Sunday, June 23, 2024

Learn how infrastructure aims for net zero, at IoT Impact 2024

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“From the energy it generates and uses, the materials it consumes and the services it enables, infrastructure directly or indirectly contributes up to 70 percent of Australia’s carbon emissions.”

That’s a message from Infrastructure Net Zero (InfraNZ), a body that brings together a diverse range of organisations to “co-ordinate, collaborate and report on infrastructure’s pathway to net zero in a manner that aims to deliver value for community, government, industry and the environment.”

And, says InfraNZ chair, Nicole Lockwood, IoT technologies and the data they enable organisations to gather will be essential to InfraNZ achieving its aims.

Those companies providing the tools to gather data are very much going to be at the forefront of the changes in work practices that progress towards InfraNZ’s objectives will require. “Data is at the centre of the conversation, because without the ability to measure, we don’t know whether we’re on track,” she says.

Lockwood will be talking about the work of InfraNZ in a session in the Data for Net Zero stream at IoT Impact 2024, entitled Tracking to net zero for infrastructure and construction.

She describes InfraNZ as “a collaboration across eight peak bodies and three government agencies with the intent of trying to speed up the process of implementing changes towards net zero to infrastructure. It’s focusing on changes to policy and process and the way we plan and deliver infrastructure.”

She will be telling IoT Impact 2024 delegates “about some of the challenges in the market around the pipeline of infrastructure, the issues around skills and having the capacity we need to be able to rethink our infrastructure program with a net zero lens.”

The tools provided by IoT will be invaluable to gathering the data needed to measure and communicate infrastructure’s contribution to CO2 emissions and global warming. However, having this data is only the first step.

Nicolson says organisations need to be able to interpret the data, and to share it in ways that foster connections and enable mutual understanding while protecting intellectual property and preserving confidentially.

She says new taxonomies are being developed that will create a common language for the measurement and reporting of emissions-related data, and that government is making progress on changes to planning processes with sector-specific plans and strategies to understand the pathways to get to net zero, and identify the tasks individual sectors need to undertake.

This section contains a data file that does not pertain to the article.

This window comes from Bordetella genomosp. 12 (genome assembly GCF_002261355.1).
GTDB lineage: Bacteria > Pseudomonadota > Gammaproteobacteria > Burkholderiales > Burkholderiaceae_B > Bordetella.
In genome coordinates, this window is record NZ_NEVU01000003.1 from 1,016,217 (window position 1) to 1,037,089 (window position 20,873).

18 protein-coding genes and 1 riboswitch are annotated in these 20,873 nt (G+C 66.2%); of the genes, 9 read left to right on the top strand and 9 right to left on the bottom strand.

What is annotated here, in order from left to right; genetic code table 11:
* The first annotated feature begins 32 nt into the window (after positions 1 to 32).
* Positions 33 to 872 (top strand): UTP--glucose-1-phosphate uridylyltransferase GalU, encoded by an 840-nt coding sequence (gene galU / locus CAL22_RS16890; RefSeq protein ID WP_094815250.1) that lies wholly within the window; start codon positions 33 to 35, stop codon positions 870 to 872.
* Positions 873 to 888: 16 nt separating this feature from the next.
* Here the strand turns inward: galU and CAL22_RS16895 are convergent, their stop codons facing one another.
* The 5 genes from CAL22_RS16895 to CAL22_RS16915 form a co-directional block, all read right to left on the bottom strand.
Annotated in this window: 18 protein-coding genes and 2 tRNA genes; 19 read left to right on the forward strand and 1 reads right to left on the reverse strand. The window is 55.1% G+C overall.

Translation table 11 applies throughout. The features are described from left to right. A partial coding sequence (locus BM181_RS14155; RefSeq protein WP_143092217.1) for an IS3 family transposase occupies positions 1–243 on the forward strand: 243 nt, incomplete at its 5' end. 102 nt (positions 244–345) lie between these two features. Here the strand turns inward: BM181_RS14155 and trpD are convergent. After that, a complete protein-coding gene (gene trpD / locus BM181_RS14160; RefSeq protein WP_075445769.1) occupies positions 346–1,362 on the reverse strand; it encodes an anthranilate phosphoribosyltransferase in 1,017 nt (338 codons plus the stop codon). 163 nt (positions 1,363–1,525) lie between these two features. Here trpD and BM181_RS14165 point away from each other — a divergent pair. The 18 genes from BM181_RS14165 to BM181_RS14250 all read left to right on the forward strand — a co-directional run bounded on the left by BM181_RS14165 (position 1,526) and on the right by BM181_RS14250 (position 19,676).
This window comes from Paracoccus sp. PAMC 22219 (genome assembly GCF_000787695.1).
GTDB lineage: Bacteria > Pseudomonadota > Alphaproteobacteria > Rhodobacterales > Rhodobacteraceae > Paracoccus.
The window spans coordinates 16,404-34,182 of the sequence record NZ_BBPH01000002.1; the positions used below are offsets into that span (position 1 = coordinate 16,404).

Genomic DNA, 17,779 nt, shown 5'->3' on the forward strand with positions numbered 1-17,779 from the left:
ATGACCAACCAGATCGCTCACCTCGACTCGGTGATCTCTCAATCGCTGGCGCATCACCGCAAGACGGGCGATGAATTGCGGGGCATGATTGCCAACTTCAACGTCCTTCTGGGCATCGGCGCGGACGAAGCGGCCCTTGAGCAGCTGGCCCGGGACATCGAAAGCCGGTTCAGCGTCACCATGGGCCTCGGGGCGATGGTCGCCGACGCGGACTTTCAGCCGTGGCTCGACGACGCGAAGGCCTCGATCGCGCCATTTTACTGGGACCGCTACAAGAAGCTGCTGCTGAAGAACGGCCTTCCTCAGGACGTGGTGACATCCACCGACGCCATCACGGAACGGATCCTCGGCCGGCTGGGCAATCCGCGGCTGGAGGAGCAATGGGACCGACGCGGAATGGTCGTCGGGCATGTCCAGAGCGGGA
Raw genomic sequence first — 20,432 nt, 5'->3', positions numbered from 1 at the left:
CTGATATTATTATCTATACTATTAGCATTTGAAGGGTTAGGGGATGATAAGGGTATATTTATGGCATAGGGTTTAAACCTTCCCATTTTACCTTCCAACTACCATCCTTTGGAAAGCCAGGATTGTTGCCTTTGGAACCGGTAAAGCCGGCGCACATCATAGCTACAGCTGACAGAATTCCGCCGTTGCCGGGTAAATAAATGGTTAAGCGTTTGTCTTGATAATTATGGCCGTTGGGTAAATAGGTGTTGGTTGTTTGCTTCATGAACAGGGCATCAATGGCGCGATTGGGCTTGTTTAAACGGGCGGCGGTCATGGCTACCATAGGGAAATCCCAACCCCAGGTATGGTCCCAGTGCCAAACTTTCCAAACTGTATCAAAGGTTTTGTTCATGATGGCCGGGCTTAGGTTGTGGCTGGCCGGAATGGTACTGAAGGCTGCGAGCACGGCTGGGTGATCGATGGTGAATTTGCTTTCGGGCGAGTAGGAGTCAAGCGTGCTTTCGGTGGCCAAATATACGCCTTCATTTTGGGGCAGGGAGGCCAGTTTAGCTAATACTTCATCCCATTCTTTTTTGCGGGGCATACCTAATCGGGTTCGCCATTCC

“We’ve got new procurement rules at a federal level that start to call for measurement of specific elements of a project, whether it’s recycling or it’s for a sustainable project and sustainable materials, or understanding the impact of waste or transport. Those measures will now be required as part of any response for projects and will be assessed as one of the important factors when a project is being awarded.”

She says there are a number of organisations now working to develop taxonomies for different industry sectors and standardise and harmonise the information needed to measure and communicate emissions data, citing as one example a joint industry-government initiative to develop an Australian Sustainable Finance Taxonomy.

It is being led by the Australian Sustainable Finance Institute in partnership with the Commonwealth Treasury. It started in July 2023. Some of the new reporting standards it is developing will come into effect on July 1 2024.

The taxonomy will harmonise way to value the sustainability aspects of an infrastructure project. “It’s helping the finance sector make a decision whether to invest. It gives them a common language to be able to determine how credible a project or initiative is, and whether they would then look to invest,” Lockwood says.

Following her IoT Impact talk Lockwood will join a panel session with Max Girault, chief commercial officer at Inauro and Sam Nelson, CEO of Pleiades. It will be moderated by Darren Hungerford, general manager of Downer company xDNA.

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